When talking about the behavior of the new generations of young people, two words generally come up: “instant gratification”. It seems that the consensus on the settings of the centenaries is that “they want it all, now.” It may be that in many cases this is the case. However, making such a statement without knowing what is really going through the mind of the young person is not very empathetic. The film tell me He’s trying to understand that urgency, that feeling of wanting to do and experience everything before life ends, and best of all, he does it with pure horror.
It’s no surprise that directors Michael and Danny Philippou were drawn to this story to make their feature film debut. After all, the twins from Adelaide, Australia already knew how to convey fear of the camera. Before embarking on a theater project, they opened a YouTube channel under the pseudonym RackarackaThey went viral.
A large proportion of the short films aired on this channel are parodies – full of fast-paced energy – of numerous well-known pop culture franchises. From clowns rampaging in fast food joints to lightsaber fights in “real life,” everything always ends in chaos and disaster.
Even when they jump onto the big screen, they have the feeling that at any moment everything can spiral out of control. However, in a very ingenious way, they remove the tone of the farce by introducing us to Mia (Sophie Wilde, with mesmerizing theatrical flair), a young woman who has just suffered a terrible loss and still feels confused about what happened. Because of this, when her friends invite her to participate in a strange game at a party, she assumes.
The game consists of sitting in front of a surface on which a gloomy embalmed hand is placed, which the person in turn must take. Once contact occurs, the words “Speak to me” and “I will let you in” must be uttered in order for a trance leading to the afterlife to begin.
With that in mind, more than one viewer might wonder if anyone, even within a fictional setting, would be capable of doing something that crazy without thinking about the consequences. And here is the script written by Danny Philippou Bill Hinzman, which develops the main character in great detail and gives him the necessary vulnerability to make his actions seem organic. As a viewer, it’s very hard to question Mia’s daring when given a chance to escape from reality. What is interesting is that the tape depicts in an extremely realistic way the confusion of the people around the girl. In fact, her friends are Jade (Alexandra Jensen), Riley (Joe Bird) and Daniel (Otis Dhanji) also experience moments of turbulence, so their need to do new things and break with their daily lives is fully justified.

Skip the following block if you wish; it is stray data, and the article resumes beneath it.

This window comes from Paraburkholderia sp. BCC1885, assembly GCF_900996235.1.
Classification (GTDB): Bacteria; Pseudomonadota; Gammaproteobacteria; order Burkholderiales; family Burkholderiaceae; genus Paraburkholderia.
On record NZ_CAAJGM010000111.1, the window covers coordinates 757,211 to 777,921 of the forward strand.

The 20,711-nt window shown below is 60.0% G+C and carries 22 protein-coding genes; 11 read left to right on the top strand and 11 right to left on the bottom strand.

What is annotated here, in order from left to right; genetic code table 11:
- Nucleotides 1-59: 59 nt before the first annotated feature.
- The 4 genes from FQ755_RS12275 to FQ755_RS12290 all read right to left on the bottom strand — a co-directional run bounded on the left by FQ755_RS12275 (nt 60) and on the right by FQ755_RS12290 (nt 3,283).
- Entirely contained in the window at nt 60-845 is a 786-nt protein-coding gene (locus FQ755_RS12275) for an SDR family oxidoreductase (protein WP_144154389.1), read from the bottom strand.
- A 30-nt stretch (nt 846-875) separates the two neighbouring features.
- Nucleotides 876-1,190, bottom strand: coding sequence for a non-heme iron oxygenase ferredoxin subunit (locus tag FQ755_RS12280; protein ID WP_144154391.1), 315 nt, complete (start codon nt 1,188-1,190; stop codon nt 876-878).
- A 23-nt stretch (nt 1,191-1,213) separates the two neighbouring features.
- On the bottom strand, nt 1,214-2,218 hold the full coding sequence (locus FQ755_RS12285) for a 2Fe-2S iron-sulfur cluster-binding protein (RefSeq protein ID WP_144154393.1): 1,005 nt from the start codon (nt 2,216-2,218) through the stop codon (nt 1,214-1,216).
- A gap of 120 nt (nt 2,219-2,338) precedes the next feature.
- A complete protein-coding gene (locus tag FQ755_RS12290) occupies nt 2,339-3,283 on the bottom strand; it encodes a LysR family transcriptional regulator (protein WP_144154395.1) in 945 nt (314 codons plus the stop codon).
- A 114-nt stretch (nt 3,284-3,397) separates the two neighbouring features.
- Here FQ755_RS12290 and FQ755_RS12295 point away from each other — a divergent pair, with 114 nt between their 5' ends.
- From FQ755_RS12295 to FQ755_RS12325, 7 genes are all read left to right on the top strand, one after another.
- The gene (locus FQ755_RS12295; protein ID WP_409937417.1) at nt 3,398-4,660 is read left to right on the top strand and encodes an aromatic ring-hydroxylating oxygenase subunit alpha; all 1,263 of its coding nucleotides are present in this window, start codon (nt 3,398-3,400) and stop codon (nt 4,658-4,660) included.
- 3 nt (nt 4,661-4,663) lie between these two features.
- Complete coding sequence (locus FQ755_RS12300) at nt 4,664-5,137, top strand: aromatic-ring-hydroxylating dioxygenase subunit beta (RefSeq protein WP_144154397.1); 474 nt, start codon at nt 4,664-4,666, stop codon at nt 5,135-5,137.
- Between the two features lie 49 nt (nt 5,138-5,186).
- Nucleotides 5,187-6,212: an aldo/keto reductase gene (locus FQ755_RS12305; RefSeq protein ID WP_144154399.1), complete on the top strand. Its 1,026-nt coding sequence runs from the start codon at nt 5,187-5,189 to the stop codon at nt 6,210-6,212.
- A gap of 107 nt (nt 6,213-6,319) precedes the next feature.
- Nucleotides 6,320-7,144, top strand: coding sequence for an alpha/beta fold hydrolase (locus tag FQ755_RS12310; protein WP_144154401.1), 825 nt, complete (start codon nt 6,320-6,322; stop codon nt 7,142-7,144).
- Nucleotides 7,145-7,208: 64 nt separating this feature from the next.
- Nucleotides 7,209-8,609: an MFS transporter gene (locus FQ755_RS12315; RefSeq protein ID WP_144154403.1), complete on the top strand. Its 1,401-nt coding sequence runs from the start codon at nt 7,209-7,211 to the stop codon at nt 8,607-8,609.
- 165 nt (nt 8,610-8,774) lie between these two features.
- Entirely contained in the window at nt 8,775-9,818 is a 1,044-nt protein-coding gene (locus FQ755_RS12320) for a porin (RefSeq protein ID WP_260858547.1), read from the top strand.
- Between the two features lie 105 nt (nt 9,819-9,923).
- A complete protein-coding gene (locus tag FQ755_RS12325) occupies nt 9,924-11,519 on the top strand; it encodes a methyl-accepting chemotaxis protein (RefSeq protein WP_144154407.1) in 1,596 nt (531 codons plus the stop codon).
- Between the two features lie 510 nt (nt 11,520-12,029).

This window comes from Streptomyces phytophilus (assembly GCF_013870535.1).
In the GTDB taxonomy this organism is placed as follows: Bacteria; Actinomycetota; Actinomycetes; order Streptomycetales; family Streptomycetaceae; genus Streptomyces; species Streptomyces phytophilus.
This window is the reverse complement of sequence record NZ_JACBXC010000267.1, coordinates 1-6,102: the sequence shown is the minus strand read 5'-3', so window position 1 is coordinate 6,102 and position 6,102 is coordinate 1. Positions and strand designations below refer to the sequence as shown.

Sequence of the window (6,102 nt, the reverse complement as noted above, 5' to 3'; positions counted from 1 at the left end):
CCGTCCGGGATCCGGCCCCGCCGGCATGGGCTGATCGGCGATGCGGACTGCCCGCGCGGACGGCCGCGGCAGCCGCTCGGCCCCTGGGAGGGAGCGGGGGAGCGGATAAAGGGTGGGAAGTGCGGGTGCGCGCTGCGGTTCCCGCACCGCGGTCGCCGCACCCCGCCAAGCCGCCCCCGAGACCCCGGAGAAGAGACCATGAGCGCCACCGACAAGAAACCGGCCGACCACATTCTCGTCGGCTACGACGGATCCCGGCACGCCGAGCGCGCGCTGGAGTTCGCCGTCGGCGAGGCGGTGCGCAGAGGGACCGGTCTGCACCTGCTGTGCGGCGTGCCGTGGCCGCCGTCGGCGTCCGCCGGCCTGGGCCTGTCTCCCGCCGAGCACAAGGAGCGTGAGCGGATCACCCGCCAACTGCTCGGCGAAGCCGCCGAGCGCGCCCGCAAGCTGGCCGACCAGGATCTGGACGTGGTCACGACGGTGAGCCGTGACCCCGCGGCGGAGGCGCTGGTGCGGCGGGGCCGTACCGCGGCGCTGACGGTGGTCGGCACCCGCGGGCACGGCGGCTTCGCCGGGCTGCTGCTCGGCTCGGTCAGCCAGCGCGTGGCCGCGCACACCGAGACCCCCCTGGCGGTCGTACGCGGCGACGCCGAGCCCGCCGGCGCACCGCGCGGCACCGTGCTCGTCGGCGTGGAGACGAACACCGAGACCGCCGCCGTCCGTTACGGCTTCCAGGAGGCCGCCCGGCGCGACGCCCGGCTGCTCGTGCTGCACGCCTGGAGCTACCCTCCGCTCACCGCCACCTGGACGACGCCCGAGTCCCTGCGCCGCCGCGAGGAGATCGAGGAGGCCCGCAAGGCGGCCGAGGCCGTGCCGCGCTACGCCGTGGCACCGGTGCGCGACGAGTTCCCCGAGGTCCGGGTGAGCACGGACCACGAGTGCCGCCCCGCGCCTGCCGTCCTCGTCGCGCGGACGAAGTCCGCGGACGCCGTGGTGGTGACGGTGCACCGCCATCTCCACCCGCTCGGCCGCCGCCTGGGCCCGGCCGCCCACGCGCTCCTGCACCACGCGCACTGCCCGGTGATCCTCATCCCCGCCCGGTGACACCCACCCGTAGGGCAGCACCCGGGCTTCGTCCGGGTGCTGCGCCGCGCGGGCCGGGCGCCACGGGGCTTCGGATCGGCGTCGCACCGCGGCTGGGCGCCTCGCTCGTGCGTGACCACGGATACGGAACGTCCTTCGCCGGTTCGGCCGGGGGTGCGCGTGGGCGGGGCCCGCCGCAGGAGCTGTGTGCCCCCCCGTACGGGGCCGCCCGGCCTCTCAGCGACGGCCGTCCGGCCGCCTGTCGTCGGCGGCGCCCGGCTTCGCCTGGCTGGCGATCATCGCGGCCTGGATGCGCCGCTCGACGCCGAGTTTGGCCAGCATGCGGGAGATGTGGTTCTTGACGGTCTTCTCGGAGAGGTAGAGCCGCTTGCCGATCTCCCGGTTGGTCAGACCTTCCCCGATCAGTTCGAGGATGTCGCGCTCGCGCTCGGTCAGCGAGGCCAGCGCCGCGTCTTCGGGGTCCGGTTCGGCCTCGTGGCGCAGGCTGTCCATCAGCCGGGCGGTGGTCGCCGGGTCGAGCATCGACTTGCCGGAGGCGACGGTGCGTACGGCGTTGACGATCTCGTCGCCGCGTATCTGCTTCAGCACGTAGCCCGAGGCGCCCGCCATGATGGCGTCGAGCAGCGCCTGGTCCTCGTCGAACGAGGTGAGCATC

As an adjunct to the clinical and precise study of anxiety and the fear of missing out on what everyone is talking about –FOMO, they would say, there is an aura of rebellion out there, enveloping everything. The Philippou twins have no qualms about translating the rousing and engaging energy of their early videos into a pessimistic context. Witnessing this story is like having your hands tied to the seat of a roller coaster set in an environment where you see only disturbing images.
The Devastating Edition (Courtesy of Geoff Lamb) gives no rest to the people on the other side of the screen, neither does the melancholic photography (great work by Aaron McClsky) that is fulfilling its goal of destabilizing us.
At first glance it might seem as if the filmmakers are resorting to shocking elements just to show they can do it. However, this is not the case. If he blood it slips into the narrative without warning and leaves us cold. However, with the film’s suffocating and enveloping atmosphere, he responds to what is sought: Open up the conversation about the ins and outs of living in the current immediacy – and never lecture.
With all that the movie tell me It becomes an extremely attractive proposition because not only does it offer a new approach to the avalanche of supernatural conventions, but it also builds its terrors with plenty of creativity, gets under our skin and shakes us. All of our senses are working against us and it’s fascinating.